Saint of the Issue: Francis of Assisi

by Thomas Lombardo

 

Born around the year 1181 in the town of Assisi, Italy, Giovanni di Pietro di Bernardone was the son of a successful silk merchant. The boy’s father, who was on a business trip to France at the time of the boy’s birth, began calling the boy Francesco, “the Frenchman”, because of his affinity for the country. Never in want thanks to his father’s success as a merchant, Francis grew up living a raucous life of luxury and was known for his drinking and partying and general mischief. His youthful vigor led Francis to dream of becoming a knight, a profession much more interesting, he thought, than that of the cloth merchant he was destined to become. The opportunity to fulfill this dream came in 1202 when Assisi and neighboring Perugia entered into a state of war. Having never faced battle in his life, Francis was quickly captured and held for ransom for nearly a year until being returned to Assisi in 1203.

 

The experience of war made a lasting impact on Francis’ demeanor, and the swaggering young lad of yesterday became a quiet and reflective man, spending much of his time in the nearby mountains and praying at local churches. During this time, while praying before the cross at the dilapidated church of San Damiano, Francis heard the voice of Christ from the crucifix saying, “Francis, don't you see my house is crumbling apart? Go, then, and restore it!” Taking this divine ordinance literally, Francis began to make repairs to the church. In order to finance these repairs, Francis sold his horse and some cloth from his father’s shop. Furious, Francis’ father called him before the local bishop to seek to reclaim the money. When the bishop told Francis to return the money, he shocked all who were there by stripping off the clothes he had received from his father, returning them along with the money, and, renouncing his father, claiming that God was the only father he recognized.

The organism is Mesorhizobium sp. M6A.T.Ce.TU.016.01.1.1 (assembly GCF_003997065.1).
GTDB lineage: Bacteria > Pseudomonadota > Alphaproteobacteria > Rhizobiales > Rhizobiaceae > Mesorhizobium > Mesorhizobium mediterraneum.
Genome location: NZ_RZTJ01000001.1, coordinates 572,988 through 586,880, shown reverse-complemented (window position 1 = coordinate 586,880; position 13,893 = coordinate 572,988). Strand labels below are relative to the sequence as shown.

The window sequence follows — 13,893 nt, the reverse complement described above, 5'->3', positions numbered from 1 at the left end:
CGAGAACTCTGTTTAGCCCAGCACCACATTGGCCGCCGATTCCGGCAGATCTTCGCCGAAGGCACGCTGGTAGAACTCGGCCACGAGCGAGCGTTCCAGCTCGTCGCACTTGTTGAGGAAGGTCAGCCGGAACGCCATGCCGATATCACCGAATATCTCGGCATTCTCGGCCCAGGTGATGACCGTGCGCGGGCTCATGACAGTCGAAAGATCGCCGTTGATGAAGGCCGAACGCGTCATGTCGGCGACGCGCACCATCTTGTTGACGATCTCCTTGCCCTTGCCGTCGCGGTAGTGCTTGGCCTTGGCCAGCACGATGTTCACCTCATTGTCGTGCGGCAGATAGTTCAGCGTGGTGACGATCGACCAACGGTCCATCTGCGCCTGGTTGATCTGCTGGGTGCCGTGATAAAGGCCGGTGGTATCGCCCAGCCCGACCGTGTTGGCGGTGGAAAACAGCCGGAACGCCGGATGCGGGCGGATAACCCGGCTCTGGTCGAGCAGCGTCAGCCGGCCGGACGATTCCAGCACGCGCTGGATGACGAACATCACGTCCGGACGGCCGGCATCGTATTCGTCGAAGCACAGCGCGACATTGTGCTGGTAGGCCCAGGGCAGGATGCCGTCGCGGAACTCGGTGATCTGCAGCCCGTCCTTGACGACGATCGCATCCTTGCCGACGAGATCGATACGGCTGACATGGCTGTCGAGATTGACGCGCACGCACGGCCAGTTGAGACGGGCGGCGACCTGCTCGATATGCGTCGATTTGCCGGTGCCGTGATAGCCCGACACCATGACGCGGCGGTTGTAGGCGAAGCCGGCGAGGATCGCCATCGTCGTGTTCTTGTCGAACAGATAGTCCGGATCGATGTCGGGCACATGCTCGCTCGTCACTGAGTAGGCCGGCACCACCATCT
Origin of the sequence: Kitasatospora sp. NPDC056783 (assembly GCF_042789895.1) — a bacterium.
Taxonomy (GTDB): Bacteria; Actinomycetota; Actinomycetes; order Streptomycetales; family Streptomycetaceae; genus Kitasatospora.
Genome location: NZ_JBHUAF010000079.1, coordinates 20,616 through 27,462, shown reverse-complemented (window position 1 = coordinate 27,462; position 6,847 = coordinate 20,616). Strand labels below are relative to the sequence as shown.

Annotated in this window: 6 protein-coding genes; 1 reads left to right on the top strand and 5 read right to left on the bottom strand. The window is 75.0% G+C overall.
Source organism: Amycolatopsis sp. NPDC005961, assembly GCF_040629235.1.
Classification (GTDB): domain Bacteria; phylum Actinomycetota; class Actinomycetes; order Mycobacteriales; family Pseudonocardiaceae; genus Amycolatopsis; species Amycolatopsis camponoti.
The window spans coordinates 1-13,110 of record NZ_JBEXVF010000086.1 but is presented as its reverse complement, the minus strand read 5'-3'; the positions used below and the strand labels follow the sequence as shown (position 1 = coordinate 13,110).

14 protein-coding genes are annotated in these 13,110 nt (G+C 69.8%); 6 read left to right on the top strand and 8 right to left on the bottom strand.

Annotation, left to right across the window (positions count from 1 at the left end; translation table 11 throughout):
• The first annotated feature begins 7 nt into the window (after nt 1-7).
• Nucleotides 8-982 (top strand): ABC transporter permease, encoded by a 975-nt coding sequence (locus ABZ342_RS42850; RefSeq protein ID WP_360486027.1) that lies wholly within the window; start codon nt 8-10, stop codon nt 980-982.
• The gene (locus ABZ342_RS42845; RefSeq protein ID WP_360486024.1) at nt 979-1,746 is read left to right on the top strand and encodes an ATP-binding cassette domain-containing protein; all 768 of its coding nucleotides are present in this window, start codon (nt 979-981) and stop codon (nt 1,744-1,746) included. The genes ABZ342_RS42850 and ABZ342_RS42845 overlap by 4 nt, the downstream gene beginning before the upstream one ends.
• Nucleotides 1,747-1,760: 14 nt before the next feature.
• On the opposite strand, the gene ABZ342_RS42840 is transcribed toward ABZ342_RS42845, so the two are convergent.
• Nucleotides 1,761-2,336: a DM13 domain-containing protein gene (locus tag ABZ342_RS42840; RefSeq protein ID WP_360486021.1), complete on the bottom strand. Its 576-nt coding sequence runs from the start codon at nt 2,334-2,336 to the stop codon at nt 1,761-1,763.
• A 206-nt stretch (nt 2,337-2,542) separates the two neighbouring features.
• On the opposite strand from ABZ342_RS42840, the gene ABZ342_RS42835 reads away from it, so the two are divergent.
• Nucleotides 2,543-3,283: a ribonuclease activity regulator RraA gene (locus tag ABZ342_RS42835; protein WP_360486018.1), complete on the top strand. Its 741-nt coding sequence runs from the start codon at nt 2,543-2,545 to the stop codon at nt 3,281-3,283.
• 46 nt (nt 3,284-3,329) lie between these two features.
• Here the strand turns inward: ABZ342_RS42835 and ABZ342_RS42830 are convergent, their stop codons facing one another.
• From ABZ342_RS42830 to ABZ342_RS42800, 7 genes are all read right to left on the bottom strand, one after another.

For approximately the next quarter century, Francis devoted himself to a life of poverty and preaching which would make a lasting impact on the world. Francis and his followers became officially recognized as a new religious order, the Lesser Brothers (Order of Friars Minor) by Pope Innocent III on April 16, 1210. Francis and his followers, taking a vow of poverty, chastity, and obedience, attracted many to follow religious and lay vocations, from which were established the Second Order (Order of St. Clare) as well as the Third Order of St. Francis.

 

While praying on a mountain in 1224, Francis had a vision in which an angel gave him the five wounds of Christ. He carried these wounds, known as stigmata, until his death in 1226. Though there have been several other female stigmatics, the only male stigmatic aside from St. Francis was the 20th century Franciscan priest St. Padre Pio, whose feast day we celebrated last month.

 

Known as the patron saint of animals and the environment, St. Francis supposedly stopped while traveling in order to preach to the birds gathered in the trees. The birds are said to have surrounded him and listened attentively to his sermon on how they should be thankful to God, and flew away only when he dismissed them.

 

Canonized on July 16, 1228 by Pope Gregory IX, Saint Francis’ feast day is October 4. Saint Francis of Assisi, pray for us!


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